Which Iran would Israel bomb?
Post-election unrest has proved to West that Iran is a lot less monolithic than thought by many.
Suddenly, there appears to be an Iranian people. Not just nuclear technology, extremist ayatollahs, the Holocaust-denying Ahmadinejad, and an axis of evil. All of a sudden, the ears need to be conditioned to hear other names: "'Mousawi' or 'Mousavi,' how is it pronounced exactly?"; Mehdi Karroubi; Khamenei ("It's not 'Khomeini'?"). Reports from Iranian bloggers fill the pages of the Hebrew press. Iranian commentators - in contrast to Iranian-affairs commentators - are now the leading pundits. The hot Internet connection with Radio Ran (the Persian-language radio station in Israel) is the latest gimmick. And most interesting and important is that the commentary on what is taking place in Iran is not being brought to the public by senior intelligence officers, but via images transmitted by television.
Israel is now gaining a more intimate, accurate familiarity with the Iranian public. The demonstrations have made quite clear that there is not one Iran or even two, but rather a number of Irans. There is the Iran that belongs to those who screamed, "Death to America and to Israel," and there is the Iran that screams, "Down with the dictator."
The entire world intently listened to Iran's supreme leader with the same anticipation and focus with which it received Barack Obama's speech in Cairo, perhaps even more so. The political sermon delivered by spiritual leader Ayatollah Ali Khamenei, which included couched threats against his opponents, proved that not everything is done on the command of the supreme leader. He too needs to heed public opinion, he too needs to compromise, he too is operating within a system that includes religious and political adversaries. In short, it was not the son of God who spoke on Friday, but a politician who needs to preserve his system of rule as well as his own legitimacy.
Khamenei, like his rivals, knows that even if the world believes that the elections were as pure as snow, there are still, by a conservative estimate, at least 15 million grown men and women - who make up over one-third of Iranian citizens who have the right to vote - who stand in opposition to President Mahmoud Ahmadinejad. These are Iranians with families and businesses. Some of them oppose his economic policies, others his nuclear policy; some object to his denial of the Holocaust or his anti-American stance, or perhaps all of these things together.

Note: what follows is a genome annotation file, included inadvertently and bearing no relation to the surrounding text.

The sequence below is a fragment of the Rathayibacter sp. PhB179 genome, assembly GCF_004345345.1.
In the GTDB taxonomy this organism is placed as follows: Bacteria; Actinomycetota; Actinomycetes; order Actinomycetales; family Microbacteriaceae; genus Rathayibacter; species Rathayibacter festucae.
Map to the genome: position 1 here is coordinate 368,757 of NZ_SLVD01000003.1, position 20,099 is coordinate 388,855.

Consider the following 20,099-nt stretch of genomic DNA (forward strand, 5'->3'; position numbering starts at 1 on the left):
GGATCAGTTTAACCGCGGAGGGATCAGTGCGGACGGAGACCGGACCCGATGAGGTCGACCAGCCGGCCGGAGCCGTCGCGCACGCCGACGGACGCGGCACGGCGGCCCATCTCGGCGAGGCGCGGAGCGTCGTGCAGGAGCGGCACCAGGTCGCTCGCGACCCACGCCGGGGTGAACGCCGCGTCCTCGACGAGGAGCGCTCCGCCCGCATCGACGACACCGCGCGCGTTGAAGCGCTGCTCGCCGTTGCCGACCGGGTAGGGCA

It is still too early to predict how the demonstrators will act and in what fashion the Revolutionary Guards will respond, but this past week's events will leave a historic mark in post-revolutionary Iran. It is a mark that should also be seared into the minds of the West in general, and the United States and Israel in particular. All in all, 30 years have passed since the Khomeini revolution, and the Iranian public is now rebelling against the system. True, this constituency has twice elected a reformist president who disappointed, and this time it does not appear that it is ready to give up, at least not easily. But hundreds of thousands of demonstrators did not pour into the streets due to American intervention or threats from Israel. They want a better Iran for themselves, not for Obama or Benjamin Netanyahu. They will be the ones to determine what qualifies as a better Iran.
This is the crux of the confusion that we have stumbled upon. The grand enemy that was neatly packaged into a nuclear, Shi'ite-religious container has come apart at the seams. On the one hand, it threatens, while on the other hand it demonstrates for democracy. On one street, it raises a fist against America, and in another alley, streams of protesters march for human rights. For goodness' sake, who is left to bomb? Until one week ago, the path was well-lit.
An Israeli decision to strike depends on American policy, which depends on the outcome of the dialogue that President Obama seeks to begin with Iran. And, as military jargon so succinctly teaches us, the prescribed plan of action can be interrupted by unforeseen events. This is a segment of the Iranian population that is beginning to give rise to new questions. If there is a chance to change the system of rule - perhaps not now, but in the next Iranian election in four years - if there is a chance that Obama will gain greater leverage because the Iranian leader understands that he must compromise with his people, this will be a route that must be tried anew.
All the more so when one gets the sneaky suspicion that the military challenge from a nuclear Iran does not pose as menacing a threat as we were warned to believe. If the head of the Mossad pushes the threat back to 2014, and since we place trust in our defense leaders whether they say the threat will be realized in another year or within a few months, and if the head of the International Atomic Energy Agency says it is impossible to prevent a state from acquiring know-how in the field of nuclear technology, there is no alternative but to explore the path that will weaken the motivation to use a nuclear weapon. And that is to speak with Iran through the Iranians.